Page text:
Ramadan in Indonesia is the Islamic holy month when all capable Muslims are not eating, drinking, smoking, and having sex from dawn until sundown. They do this for 30 days before celebrating Idul Fitri or Eid al-Fitr or Eid Mubarak, the festival of breaking of the fast, which is done by traveling home to be with family, wearing the new clothes, visiting relatives and neighbors, and giving gifts to children. The dates are not fixed on the Gregorian calendar, because it depends on the month of the Islamic lunar calendar.
As a country with the Muslim majority, Indonesia has some major changes in different ways, which might impact your travel plan. Here are the things you can expect when traveling during Ramadan in Indonesia.
Some changes might happen in almost all regions in Indonesia unless in some non-Muslim-majority regions, like Bali, Papua, and North Sulawesi – they might be less affected and the Ramadan vibes are almost non-existent.
Indonesia has a mix of religions and ethnic groups, so you can still find some restaurants open during the day – though many shops and restaurants might be closed. For instance, in Bali, almost all restaurants are open, except for the Muslim owned restaurants and warungs. However, most of the eating places usually cover their windows with curtains to respect those who are fasting.
Restaurants usually offer free Takjil (sweets and small meals to break the fast) and special price or package for dinner; some hotels might organize the special Ramadan buffets and meals. You might also notice some pop-up markets on the roads selling various food and drinks to break the fast.
Most of the eating places are busier at night because, after sundown, people often meet in a group to break the fast and socialize together, which is also called "buka bersama" (sometimes abbreviated to “bukber”); therefore it might be better to plan ahead a bit for dinner.
Mosques become heavier than usual during Ramadan in Indonesia. People pray together at the mosques in the evening, and you can hear more prayers broadcast from the mosques compared to non-Ramadan.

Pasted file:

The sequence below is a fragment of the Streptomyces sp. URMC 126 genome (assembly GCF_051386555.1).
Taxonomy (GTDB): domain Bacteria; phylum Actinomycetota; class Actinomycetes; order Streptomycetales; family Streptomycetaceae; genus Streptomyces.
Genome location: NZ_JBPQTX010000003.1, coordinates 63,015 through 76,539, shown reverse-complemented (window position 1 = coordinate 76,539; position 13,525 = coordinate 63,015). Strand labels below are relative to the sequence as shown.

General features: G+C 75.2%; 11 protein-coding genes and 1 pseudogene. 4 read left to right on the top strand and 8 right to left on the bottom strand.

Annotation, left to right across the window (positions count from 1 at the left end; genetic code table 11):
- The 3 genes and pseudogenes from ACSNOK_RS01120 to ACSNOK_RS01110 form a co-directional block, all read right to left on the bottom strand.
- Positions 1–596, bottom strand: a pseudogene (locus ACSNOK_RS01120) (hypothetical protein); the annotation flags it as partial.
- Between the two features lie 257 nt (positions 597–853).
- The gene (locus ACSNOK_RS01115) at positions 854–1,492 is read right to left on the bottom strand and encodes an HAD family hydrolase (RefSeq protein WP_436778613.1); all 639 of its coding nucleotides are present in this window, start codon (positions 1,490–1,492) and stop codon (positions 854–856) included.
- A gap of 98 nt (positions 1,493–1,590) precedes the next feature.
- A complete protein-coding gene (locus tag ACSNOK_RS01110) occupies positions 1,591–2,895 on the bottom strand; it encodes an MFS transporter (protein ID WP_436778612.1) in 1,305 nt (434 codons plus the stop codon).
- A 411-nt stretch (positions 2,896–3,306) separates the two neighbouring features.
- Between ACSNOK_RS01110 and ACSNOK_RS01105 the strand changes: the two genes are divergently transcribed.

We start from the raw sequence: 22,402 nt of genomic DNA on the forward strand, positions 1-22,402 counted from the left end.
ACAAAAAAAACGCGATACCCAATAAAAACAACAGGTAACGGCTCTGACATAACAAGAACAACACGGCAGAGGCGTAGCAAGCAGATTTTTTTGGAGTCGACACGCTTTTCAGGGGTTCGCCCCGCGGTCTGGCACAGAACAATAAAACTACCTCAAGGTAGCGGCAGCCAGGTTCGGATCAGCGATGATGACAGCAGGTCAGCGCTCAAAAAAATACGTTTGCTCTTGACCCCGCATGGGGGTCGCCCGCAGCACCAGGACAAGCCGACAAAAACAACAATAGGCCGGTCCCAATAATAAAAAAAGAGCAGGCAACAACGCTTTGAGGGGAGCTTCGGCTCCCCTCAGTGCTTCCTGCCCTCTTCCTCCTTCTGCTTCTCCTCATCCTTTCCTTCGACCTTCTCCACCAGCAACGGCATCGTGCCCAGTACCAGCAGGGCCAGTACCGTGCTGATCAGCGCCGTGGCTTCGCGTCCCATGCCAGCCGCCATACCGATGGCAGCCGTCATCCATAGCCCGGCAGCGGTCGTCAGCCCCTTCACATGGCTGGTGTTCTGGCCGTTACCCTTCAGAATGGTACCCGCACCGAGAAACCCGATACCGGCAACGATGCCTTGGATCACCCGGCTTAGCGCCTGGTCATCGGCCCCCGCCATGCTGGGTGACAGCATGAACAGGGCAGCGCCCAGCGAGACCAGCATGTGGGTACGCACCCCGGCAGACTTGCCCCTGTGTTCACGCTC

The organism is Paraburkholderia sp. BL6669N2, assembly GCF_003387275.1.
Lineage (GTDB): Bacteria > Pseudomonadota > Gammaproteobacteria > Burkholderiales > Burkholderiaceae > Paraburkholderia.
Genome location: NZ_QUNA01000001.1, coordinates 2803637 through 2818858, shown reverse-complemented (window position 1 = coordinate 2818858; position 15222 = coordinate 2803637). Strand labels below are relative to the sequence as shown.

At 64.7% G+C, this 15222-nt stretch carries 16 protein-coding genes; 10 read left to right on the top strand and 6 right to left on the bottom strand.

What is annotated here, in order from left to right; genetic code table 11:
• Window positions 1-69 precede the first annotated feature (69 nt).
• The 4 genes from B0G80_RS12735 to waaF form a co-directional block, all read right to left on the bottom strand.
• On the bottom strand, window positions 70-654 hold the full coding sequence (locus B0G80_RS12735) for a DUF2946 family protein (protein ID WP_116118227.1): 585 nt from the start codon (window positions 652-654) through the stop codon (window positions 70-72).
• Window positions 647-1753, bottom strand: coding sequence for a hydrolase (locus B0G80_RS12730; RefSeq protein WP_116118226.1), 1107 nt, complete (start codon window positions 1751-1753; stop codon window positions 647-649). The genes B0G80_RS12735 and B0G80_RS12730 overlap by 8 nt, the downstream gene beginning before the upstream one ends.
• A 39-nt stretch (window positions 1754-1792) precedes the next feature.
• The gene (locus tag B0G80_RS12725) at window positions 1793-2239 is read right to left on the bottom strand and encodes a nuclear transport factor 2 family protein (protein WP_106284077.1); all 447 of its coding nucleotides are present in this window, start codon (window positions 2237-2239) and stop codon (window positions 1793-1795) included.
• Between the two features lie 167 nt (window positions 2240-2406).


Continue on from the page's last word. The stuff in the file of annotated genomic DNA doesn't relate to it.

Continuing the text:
In the morning, some people (usually young kids) go around the village with drums and chants to wake people up to have a pre-dawn meal (suhoor or sahur) before fasting till sundown. So you can prepare some earplugs if you are a light sleeper.
Transportation and traffic
During Ramadan in Indonesia, the traffic is usually busier nearly sundown, particularly on the way to the major restaurants and malls in town. On the contrary, it is almost empty during Idul Fitri as most of the people are spending time in the hometown or going on holiday.
Schedule for public transportation and distribution might slightly change, particularly a week before and after the Idul Fitri, due to fewer drivers and demands. Ticket prices might increase during these times as well.
Other stores and shops
Some small shops and restaurants might be closed until sundown or during Ramadan in Indonesia, while clubs, karaoke, and pubs are usually closed during Ramadan. On Idul Fitri, most independently owned shops are mostly closed for a week or more due to away for a holiday.
However, all the modern shopping channels are still open, such as department stores and shopping malls, and offering big sales and discounts with special events during Ramadan. Some communities, malls, or venues might organize bazaars that offer discounted prices for gifts, sweets, and souvenirs.
Etiquette during Ramadan in Indonesia
However, there are some things to keep in mind during Ramadan in Indonesia, such as:
- Do not eat, drink, or smoke in public places during the daytime. It is considered disrespectful, though it might not be the same in non-Muslim-majority regions, such as Bali.
- Wear conservative and loose clothing, which covers the shoulders and legs when possible.
- Don't play loud music or party near the mosques.
Finally, it is great to travel during Ramadan in Indonesia to really see and experience the local lives, including the street parades and traditions during and after Ramadan.